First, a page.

baseball players working with therapists in the gym

Feb 05, 2021 / Sports Medicine

It’s a Whole New Game: Bridge Program Helps Young Baseball Players

When a child or adolescent baseball player like completes physical therapy for an elbow or other injury, his needs still look different from their peers. Bridge Program coordinator Ian Wright, P.T., D.P.T., CSCS, USAW, answered the five “W’s” about what a bridge program can do for these athletes.

Who should participate in a bridge program?
Growing muscles, joints and bones in boys and girls are at an increased risk of injuries from improper training and repetitive activities that occur in baseball and other sports. After recovery from an injury and discharge from physical therapy, all athletes would benefit from a strength and conditioning program to balance sport-specific training sessions. An athlete with a current injury should not start a bridge program without activity clearance from the medical provider.

What is a bridge program?
A bridge program is a series of group training classes led by a certified strength and conditioning coach. The coach evaluates the athlete’s movement patterns and provides instruction while supervising specific exercises with proper repetitions, resistance and rest. Activities range from general strength and conditioning to sport simulation activities that are age and task appropriate for each athletes. Education to complement the physical activities includes nutrition and hydration information for young athletes.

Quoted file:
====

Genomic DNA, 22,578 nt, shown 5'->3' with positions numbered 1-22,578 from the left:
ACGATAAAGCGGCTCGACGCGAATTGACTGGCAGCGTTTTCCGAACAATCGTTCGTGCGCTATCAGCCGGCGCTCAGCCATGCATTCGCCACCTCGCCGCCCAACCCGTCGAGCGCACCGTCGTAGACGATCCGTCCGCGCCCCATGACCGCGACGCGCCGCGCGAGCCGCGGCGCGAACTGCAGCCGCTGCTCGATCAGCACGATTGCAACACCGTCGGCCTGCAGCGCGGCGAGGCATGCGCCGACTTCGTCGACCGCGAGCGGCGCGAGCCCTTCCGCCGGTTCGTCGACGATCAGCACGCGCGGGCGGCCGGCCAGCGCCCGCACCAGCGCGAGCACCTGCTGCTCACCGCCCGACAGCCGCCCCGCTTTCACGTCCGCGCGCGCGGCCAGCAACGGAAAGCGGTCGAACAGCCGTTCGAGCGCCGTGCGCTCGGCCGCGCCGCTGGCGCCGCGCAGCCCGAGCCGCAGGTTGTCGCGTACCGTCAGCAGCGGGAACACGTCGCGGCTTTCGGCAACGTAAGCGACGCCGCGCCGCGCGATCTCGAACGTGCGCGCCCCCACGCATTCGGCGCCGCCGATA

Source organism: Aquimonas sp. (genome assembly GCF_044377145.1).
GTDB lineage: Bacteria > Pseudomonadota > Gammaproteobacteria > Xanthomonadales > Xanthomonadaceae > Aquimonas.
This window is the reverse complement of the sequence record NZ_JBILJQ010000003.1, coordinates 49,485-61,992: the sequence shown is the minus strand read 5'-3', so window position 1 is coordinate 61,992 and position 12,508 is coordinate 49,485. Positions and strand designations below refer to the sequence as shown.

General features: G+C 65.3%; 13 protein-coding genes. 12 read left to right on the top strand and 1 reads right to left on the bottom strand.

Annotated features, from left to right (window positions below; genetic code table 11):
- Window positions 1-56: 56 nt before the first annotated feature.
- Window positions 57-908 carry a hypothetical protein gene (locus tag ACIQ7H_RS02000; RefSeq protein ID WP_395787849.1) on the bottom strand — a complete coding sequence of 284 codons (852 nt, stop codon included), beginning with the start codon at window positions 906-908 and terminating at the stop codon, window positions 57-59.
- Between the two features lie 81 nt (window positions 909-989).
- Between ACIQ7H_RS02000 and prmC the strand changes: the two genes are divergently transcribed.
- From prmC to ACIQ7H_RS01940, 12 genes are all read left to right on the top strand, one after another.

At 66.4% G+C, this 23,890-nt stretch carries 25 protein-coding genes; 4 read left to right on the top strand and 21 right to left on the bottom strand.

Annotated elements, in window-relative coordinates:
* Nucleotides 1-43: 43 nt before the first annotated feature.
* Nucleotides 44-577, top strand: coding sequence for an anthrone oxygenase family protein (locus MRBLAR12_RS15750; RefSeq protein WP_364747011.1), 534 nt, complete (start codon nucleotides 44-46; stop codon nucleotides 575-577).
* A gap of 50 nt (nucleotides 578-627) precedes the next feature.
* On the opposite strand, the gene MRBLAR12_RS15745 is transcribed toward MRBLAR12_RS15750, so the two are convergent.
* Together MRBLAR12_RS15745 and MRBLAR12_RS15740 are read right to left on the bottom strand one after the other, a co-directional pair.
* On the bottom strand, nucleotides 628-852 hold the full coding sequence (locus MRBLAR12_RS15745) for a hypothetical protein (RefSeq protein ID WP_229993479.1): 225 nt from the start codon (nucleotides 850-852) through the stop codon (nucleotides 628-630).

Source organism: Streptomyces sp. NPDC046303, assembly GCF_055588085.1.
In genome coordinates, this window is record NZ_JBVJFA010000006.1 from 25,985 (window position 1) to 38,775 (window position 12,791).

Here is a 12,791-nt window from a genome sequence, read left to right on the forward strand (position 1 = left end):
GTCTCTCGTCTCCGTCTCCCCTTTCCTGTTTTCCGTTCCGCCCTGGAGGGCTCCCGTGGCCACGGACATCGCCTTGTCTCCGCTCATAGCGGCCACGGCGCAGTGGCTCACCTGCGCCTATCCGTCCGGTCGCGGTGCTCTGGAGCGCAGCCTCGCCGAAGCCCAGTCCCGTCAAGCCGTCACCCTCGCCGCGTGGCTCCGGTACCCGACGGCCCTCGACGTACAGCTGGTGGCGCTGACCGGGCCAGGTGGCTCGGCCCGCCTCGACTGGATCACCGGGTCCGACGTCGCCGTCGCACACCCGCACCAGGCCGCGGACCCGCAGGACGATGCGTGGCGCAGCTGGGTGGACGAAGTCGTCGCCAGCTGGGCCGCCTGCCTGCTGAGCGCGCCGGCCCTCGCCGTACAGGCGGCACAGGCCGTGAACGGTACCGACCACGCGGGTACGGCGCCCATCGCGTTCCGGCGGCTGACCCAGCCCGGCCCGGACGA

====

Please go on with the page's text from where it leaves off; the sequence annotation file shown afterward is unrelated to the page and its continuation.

When is a bridge program appropriate?
A bridge program is most effective when it follows rehabilitation closely. Because poor movement patterns are associated with growth and increased injury risk, an ongoing or periodic conditioning program provides value to the young athlete at any point. The instructor must have a solid understanding and commitment to off-season periodization. Periodization is selecting the appropriate type of intensity of training based on the sports season.

For example, for baseball players, three seasons are considered:
  1. Off-Season: August – November
  2. Pre-Season: December – February
  3. In-Season: March – July
Periodization becomes more difficult when athletes participate in a single sport year-round which is also associated with an increased risk of injury.

Where can an athlete participate in a bridge program? 
The program should be implemented in a setting where there is access to equipment for the young athlete to train in a safe environment. For example, an at-home exercise program may have limitations for the athlete because they do not have enough space to perform their activities with the needed equipment. Additionally, proper supervision is important, both the ratio of participants to instructors and the qualifications of the instructors must be considered.

Why should young baseball players participate in a strength and conditioning program?
Physical therapy typically focuses on the specific impairment or limitations caused by the injury or condition. Though sports-focused therapists integrate total body treatment throughout, the sessions may end long before the body is back to normal. Most home exercise programs revolve around continued, supervised resistance training. Young athletes have limited access to well-trained instructors that consider total body conditioning, growth and development, skill acquisition, seasonal periodization and individualized effective strengthening prescription. When left on their own, athletes are at an increased risk of a new injury or re-injury when they return to sport specific regimens of practice, games, tournaments, coaching clinics and self-guided training. 

Scottish Rite for Children in Frisco is offering training classes to former patients, contact our Therapy Services team at 469-515-7150 or

Learn more about Osteochondritis Dissecans (OCD) in the Elbow.

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